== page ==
Figure 3a. Satellite image of the area around SP Crater (from Reynolds and others, 2013).Figure 3b. Simplified geologic map of the area around SP Crater (from Reynolds and others, 2013).

Figure 3 represents the same area – Figure 3a is a vertically-taken satellite image, and Figure 3b is a geologic map of the same area. The map is highly simplified, but portrays the general geologic features of the area. It shows the distribution of the following four rock units: 1) volcanic rocks comprising the SP lava flow; 2) scoria (cinder) cones, including SP Crater; 3) other volcanic rocks; and 4) Permian Kaibab Limestone. In essence, the map outlines areas where each rock unit is exposed at the surface. Contacts between different rock units are depicted with a thin, unbroken line, whereas thicker lines show the location of fault zones. There are many faults in the map area; two of the most obvious faults are shown with bold black lines.

Figure 3b is but one example of a geologic map. Geologic maps can portray the geology of either large or small areas. For example, the geology of North America can be shown in a highly simplified manner on a single, standard-sized map; such a map is referred to as a small-scale map. On the other hand, a large-scale map may be needed to accurately depict the geology of a small, geologically complex hill. The scale chosen for a particular map is largely dependent upon its intended use. A small-scale map would be used to show the distribution of active volcanoes of North America, whereas a more detailed, large-scale map would be needed for evaluating the mineral potential (e.g., copper) of a small area. Most geologic maps are produced at a scale that is intermediate between the two extremes discussed above; geologic maps at the scale of standard U.S.G.S. 7.5’ (1:24,000 scale) and 30’ by 60’ (1:100,000 scale) quadrangles are perhaps most common.

There are two types of geologic mapping: reconnaissance and detailed. In reconnaissance mapping, a geologist has a limited amount of time in which to map the geology of a relatively large area. Around 1920, N. H. Darton of the U.S. Geological Survey mapped nearly one third of Arizona in a scant 20 months. Darton's mapping, by necessity, showed only the main geologic features of the region. However, other geologists are known to have spent their entire professional careers mapping in detail the geology of a single mine or mining district. The choice between a detailed map and a reconnaissance map is dictated by its intended use and by time and financial constraints. A detailed map provides more information than a reconnaissance map, but requires more time, effort and money.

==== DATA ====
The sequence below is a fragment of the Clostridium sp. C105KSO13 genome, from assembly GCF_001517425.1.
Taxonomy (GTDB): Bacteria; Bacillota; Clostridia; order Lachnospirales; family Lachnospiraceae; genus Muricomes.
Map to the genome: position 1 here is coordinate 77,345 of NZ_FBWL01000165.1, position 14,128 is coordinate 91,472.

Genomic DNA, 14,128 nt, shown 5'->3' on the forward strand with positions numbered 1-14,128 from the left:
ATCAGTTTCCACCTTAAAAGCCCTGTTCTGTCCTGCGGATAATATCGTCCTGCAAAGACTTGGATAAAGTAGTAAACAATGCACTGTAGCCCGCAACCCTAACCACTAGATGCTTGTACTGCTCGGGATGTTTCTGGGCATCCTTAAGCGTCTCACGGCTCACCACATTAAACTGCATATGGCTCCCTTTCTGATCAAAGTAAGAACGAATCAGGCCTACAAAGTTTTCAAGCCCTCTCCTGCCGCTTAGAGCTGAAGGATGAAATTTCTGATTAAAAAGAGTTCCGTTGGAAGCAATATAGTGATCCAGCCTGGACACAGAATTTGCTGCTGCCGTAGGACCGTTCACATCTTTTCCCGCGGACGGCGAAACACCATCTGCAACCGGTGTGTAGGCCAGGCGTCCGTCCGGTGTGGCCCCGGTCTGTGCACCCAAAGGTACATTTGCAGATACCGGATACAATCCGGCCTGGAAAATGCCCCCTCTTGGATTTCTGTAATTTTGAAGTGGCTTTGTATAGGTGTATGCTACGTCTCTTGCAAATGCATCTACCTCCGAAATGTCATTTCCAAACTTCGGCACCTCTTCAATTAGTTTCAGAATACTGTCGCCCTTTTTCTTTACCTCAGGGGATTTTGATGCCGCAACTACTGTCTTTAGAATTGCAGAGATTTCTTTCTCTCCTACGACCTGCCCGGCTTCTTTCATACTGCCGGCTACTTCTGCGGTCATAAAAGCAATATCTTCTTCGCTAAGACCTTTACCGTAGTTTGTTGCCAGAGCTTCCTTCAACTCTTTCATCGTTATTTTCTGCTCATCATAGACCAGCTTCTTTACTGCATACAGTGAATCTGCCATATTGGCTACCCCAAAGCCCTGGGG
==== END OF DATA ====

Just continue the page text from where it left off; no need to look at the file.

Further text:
Geologic maps are used for numerous purposes. A good geologic map is essential for evaluating potential geologic hazards, such as volcanic eruptions and earthquakes, because it helps identify sites of recent volcanism and faulting. Geologic maps also play a key role in exploration for energy, mineral, and water resources. For example, a geologic map might indicate where oil-bearing rocks are exposed at the surface or, if buried, how deep they might be. Areas with high geothermal energy potential might also be located by examining a standard geologic map. Engineering applications include siting roads, evaluating landslide potential, and many other applications.

Arizona is well known for its important copper industry. Nearly all of the large copper deposits in the state are associated with granites of a particular age (55 to 75 million years old). For the most part, granites of this age are specifically identified on the present Geologic Map of Arizona. Areas near these granites are probably most favorable for the discovery of additional copper deposits. Geologic maps are used in analogous ways for exploration of other types of mineral resources. Lastly, good geologic maps are important for reconstructing the natural history of the earth, including national and state parks, monuments, and wilderness areas.

Senior Geologist
Arizona Geological Survey

 

Research Geologist
Arizona Geological Survey

Steve Reynolds

Arizona State University School of Earth and Space Exploration

Steve Richard

Research Geologist
Arizona Geological Survey